The occupation ended in a sort of political victory — sort of. The Vallejo City Council unanimously authorized a first-of-its-kind Cultural Easement and Settlement Agreement with the Yolo County-based Yocha Dehe Wintun Nation, the closest federally recognized tribe. Under the agreement, the tribe gained the legal right to oversee and protect the area.
Yocha Dehe officials, however, had little connection to the Sogorea Te struggle. Within months, they made concessions to the Greater Vallejo Recreation District, allowing park planners to grade much of the site and even install part of the contentious parking lot.
A fundamental problem was that the indigenous people who led the occupation lack federal recognition as Native Americans. In addition, the federal recognition process administered by the Bureau of Indian Affairs involves an infamous level of stonewalling. For example, the Muwekma Ohlone of the Bay Area are among more than one hundred tribes engaged in a protracted recognition process with the bureau, and there's no guarantee that they'll be successful.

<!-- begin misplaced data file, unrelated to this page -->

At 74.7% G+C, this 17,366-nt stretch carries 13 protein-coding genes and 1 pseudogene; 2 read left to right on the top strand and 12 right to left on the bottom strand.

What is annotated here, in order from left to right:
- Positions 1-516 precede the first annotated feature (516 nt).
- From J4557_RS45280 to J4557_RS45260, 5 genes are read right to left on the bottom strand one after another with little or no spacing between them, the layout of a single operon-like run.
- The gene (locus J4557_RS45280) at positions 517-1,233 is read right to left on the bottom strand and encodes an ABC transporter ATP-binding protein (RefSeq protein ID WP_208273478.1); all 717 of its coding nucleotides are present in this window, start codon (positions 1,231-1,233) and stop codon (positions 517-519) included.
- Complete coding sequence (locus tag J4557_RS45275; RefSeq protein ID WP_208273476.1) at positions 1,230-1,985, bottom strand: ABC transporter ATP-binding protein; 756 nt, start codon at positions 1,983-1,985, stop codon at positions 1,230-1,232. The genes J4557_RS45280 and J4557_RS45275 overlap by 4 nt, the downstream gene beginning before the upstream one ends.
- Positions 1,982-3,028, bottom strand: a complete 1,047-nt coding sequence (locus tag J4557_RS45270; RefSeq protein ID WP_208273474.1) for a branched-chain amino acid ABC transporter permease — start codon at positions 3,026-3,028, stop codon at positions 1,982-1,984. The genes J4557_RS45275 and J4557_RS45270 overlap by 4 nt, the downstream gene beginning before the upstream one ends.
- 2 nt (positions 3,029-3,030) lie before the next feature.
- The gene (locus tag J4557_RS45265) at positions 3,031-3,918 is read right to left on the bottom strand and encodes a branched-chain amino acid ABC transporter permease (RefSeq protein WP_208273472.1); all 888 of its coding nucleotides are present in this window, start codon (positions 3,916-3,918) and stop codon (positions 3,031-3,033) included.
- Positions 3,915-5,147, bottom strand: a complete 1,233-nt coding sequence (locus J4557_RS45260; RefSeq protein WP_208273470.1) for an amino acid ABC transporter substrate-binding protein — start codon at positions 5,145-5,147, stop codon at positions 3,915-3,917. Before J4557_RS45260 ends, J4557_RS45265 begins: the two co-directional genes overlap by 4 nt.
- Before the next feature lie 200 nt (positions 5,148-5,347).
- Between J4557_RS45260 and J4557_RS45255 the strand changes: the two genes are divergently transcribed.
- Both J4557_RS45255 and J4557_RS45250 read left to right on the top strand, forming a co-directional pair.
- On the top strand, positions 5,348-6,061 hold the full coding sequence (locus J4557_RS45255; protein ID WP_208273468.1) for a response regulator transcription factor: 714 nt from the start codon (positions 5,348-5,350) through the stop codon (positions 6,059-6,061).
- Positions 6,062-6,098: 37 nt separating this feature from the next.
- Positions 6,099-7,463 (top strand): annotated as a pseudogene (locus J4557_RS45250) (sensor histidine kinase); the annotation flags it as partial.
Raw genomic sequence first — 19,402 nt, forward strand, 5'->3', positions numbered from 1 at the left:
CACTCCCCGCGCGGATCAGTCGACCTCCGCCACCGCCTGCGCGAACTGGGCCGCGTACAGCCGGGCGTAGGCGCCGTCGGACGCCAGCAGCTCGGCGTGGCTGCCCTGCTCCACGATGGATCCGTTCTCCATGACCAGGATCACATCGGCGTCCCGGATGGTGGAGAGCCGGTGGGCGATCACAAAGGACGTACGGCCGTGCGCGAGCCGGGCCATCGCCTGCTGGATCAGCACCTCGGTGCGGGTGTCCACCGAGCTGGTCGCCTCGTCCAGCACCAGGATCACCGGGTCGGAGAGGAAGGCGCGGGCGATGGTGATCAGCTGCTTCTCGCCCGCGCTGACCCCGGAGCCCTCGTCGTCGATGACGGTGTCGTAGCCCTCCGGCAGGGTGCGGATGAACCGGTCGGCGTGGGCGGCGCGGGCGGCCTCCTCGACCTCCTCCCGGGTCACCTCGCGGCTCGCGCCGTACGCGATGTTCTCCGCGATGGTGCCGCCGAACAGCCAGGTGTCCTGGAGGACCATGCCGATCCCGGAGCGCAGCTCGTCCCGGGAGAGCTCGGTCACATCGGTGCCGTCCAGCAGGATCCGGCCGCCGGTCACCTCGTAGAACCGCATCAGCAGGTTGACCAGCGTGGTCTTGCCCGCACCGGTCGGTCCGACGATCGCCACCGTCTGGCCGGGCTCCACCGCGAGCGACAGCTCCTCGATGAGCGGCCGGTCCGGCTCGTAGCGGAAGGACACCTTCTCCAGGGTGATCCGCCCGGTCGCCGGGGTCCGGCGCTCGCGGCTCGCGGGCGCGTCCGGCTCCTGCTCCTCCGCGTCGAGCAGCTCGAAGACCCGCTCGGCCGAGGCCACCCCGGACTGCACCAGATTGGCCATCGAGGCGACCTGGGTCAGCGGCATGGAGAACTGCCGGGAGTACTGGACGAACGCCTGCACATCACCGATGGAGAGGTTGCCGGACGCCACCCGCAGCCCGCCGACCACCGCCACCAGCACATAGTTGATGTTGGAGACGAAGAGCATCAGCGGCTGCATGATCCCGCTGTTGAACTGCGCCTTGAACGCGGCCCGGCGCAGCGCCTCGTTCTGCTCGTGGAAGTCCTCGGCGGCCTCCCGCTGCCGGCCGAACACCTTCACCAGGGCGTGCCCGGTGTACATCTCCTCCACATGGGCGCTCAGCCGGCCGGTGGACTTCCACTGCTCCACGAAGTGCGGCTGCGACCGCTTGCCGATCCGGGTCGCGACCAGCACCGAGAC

So defenders of Sogorea Te have elected to pursue a different course to protect sacred sites: to create the first women-led, urban indigenous land trust in the United States.
"If we'd had a land trust during Sogorea Te, we would been the partners rather than the Yocha Dehe," explained Corrina Gould, who, as a Chochenyo Ohlone woman, has an ancestral lineage in the East Bay that dates back at least 13,000 years. "The ancestors were saying, 'You didn't have this tool in your tool belt then, so now we're going to give it to you.'"
The land trust will be a nonprofit that acquires and protects land with cultural value to the Ohlone and other indigenous people. But just as the Sogorea Te occupation brought together people from many cultural backgrounds, the land trust will create opportunities for people from various walks of life to develop a more active relationship with a land base.